Simple but Challenging: Natural Language Inference Models Fail on Simple Sentences
Cheng Luo | Wei Liu | Jieyu Lin | Jiajie Zou | Ming Xiang | Nai Ding
Findings of the Association for Computational Linguistics: EMNLP 2022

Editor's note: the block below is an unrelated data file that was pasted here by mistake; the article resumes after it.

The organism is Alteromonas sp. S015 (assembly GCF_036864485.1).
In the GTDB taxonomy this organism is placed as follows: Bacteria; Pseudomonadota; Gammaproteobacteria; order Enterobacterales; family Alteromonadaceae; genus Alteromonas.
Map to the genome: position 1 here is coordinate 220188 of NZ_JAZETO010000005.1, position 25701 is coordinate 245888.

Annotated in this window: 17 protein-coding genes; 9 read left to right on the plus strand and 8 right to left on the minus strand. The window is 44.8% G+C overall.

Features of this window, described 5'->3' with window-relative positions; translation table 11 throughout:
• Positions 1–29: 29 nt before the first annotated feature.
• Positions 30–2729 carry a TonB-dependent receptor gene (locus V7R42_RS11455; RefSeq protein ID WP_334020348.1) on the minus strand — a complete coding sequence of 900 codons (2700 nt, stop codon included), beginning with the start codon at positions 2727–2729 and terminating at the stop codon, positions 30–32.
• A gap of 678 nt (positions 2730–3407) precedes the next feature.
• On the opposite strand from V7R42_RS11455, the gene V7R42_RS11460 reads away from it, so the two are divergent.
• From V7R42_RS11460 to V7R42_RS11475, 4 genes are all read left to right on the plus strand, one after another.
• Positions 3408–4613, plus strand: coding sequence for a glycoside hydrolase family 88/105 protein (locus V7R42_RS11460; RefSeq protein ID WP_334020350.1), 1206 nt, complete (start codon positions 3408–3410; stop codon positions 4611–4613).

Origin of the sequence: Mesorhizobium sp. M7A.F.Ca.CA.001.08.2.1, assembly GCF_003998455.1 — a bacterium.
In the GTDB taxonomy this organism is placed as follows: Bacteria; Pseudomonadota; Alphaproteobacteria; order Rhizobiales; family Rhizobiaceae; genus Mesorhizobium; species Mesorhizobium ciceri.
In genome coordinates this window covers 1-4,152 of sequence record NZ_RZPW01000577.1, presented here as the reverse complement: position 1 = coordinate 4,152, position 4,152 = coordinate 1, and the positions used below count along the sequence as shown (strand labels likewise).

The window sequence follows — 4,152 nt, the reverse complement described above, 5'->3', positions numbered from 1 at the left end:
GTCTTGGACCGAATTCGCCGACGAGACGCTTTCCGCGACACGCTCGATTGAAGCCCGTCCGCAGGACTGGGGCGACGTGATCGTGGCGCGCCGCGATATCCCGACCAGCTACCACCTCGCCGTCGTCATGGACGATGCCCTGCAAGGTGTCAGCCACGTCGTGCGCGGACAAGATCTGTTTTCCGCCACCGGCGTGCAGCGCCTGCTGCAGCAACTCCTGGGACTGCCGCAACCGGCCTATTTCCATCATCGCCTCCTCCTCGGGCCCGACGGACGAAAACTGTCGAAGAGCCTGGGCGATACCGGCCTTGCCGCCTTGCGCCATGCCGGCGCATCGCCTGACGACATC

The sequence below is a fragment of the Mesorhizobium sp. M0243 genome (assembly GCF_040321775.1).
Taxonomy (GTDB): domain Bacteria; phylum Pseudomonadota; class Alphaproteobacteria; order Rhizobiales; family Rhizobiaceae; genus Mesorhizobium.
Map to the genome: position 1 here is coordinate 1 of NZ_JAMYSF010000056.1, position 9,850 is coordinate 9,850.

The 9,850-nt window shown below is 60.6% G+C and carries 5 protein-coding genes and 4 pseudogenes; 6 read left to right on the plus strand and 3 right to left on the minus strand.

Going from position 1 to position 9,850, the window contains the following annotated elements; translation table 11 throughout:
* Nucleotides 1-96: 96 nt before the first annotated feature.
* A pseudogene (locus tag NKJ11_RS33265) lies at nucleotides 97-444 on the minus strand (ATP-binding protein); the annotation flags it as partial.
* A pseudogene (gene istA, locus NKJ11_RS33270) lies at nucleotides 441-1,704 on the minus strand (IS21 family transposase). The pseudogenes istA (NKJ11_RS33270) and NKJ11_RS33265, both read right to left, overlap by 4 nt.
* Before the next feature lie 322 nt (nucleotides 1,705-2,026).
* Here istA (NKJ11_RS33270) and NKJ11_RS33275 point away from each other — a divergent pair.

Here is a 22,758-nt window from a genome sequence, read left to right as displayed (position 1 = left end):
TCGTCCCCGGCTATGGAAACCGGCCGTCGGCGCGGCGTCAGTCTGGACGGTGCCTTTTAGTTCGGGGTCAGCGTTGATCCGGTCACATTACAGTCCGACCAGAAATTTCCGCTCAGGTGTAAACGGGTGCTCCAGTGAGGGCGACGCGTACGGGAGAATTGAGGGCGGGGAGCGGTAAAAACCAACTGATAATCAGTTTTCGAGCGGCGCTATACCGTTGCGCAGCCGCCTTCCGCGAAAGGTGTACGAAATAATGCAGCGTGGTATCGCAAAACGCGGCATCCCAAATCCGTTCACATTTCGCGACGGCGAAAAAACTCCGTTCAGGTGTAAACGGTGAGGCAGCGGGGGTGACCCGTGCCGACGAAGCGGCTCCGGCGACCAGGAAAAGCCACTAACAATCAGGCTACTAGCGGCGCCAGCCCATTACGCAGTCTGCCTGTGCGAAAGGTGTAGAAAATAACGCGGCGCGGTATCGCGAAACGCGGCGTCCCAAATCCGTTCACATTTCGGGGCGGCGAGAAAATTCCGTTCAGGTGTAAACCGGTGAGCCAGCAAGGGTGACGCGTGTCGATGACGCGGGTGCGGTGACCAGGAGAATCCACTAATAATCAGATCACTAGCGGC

Natural language inference (NLI) is a task to infer the relationship between a premise and a hypothesis (e.g., entailment, neutral, or contradiction), and transformer-based models perform well on current NLI datasets such as MNLI and SNLI. Nevertheless, given the linguistic complexity of the large-scale datasets, it remains controversial whether these models can truly infer the relationship between sentences or they simply guess the answer via shallow heuristics. Here, we introduce a controlled evaluation set called Simple Pair to test the basic sentence inference ability of NLI models using sentences with syntactically simple structures. Three popular transformer-based models, i.e., BERT, RoBERTa, and DeBERTa, are employed. We find that these models fine-tuned on MNLI or SNLI perform very poorly on Simple Pair (< 35.4% accuracy). Further analyses reveal event coreference and compositional binding problems in these models. To improve the model performance, we augment the training set, i.e., MNLI or SNLI, with a few examples constructed based on Simple Pair ( 1% of the size of the original SNLI/MNLI training sets). Models fine-tuned on the augmented training set maintain high performance on MNLI/SNLI and perform very well on Simple Pair (~100% accuracy). Furthermore, the positive performance of the augmented training models can transfer to more complex examples constructed based on sentences from MNLI and SNLI. Taken together, the current work shows that (1) models achieving high accuracy on mainstream large-scale datasets still lack the capacity to draw accurate inferences on simple sentences, and (2) augmenting mainstream datasets with a small number of target simple sentences can effectively improve model performance.